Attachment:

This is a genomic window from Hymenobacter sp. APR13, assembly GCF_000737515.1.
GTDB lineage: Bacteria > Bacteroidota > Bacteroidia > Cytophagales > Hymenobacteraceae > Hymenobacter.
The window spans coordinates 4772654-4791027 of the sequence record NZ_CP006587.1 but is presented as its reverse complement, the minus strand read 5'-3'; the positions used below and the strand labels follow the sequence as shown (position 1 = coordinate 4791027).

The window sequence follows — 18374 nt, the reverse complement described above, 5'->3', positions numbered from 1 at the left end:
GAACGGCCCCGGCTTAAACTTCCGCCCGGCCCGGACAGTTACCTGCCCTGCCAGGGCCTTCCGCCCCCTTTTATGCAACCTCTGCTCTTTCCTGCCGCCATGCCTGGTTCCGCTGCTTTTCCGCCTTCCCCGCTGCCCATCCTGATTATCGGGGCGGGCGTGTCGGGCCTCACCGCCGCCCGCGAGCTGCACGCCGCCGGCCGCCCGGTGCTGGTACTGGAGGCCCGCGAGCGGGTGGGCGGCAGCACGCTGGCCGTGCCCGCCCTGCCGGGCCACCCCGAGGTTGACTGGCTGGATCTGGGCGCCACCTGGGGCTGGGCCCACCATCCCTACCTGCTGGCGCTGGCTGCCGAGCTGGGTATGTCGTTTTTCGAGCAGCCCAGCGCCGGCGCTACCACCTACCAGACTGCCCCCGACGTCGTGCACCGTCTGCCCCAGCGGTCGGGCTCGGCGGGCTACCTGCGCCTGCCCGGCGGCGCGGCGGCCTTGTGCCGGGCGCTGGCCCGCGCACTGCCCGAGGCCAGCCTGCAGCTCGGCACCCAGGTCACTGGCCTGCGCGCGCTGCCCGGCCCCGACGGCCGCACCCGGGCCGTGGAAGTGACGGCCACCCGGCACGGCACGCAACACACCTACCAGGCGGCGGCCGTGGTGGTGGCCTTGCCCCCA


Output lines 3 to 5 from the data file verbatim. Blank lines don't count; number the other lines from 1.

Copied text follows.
The window spans coordinates 4772654-4791027 of the sequence record NZ_CP006587.1 but is presented as its reverse complement, the minus strand read 5'-3'; the positions used below and the strand labels follow the sequence as shown (position 1 = coordinate 4791027).

The window sequence follows — 18374 nt, the reverse complement described above, 5'->3', positions numbered from 1 at the left end:
GAACGGCCCCGGCTTAAACTTCCGCCCGGCCCGGACAGTTACCTGCCCTGCCAGGGCCTTCCGCCCCCTTTTATGCAACCTCTGCTCTTTCCTGCCGCCATGCCTGGTTCCGCTGCTTTTCCGCCTTCCCCGCTGCCCATCCTGATTATCGGGGCGGGCGTGTCGGGCCTCACCGCCGCCCGCGAGCTGCACGCCGCCGGCCGCCCGGTGCTGGTACTGGAGGCCCGCGAGCGGGTGGGCGGCAGCACGCTGGCCGTGCCCGCCCTGCCGGGCCACCCCGAGGTTGACTGGCTGGATCTGGGCGCCACCTGGGGCTGGGCCCACCATCCCTACCTGCTGGCGCTGGCTGCCGAGCTGGGTATGTCGTTTTTCGAGCAGCCCAGCGCCGGCGCTACCACCTACCAGACTGCCCCCGACGTCGTGCACCGTCTGCCCCAGCGGTCGGGCTCGGCGGGCTACCTGCGCCTGCCCGGCGGCGCGGCGGCCTTGTGCCGGGCGCTGGCCCGCGCACTGCCCGAGGCCAGCCTGCAGCTCGGCACCCAGGTCACTGGCCTGCGCGCGCTGCCCGGCCCCGACGGCCGCACCCGGGCCGTGGAAGTGACGGCCACCCGGCACGGCACGCAACACACCTACCAGGCGGCGGCCGTGGTGGTGGCCTTGCCCCCA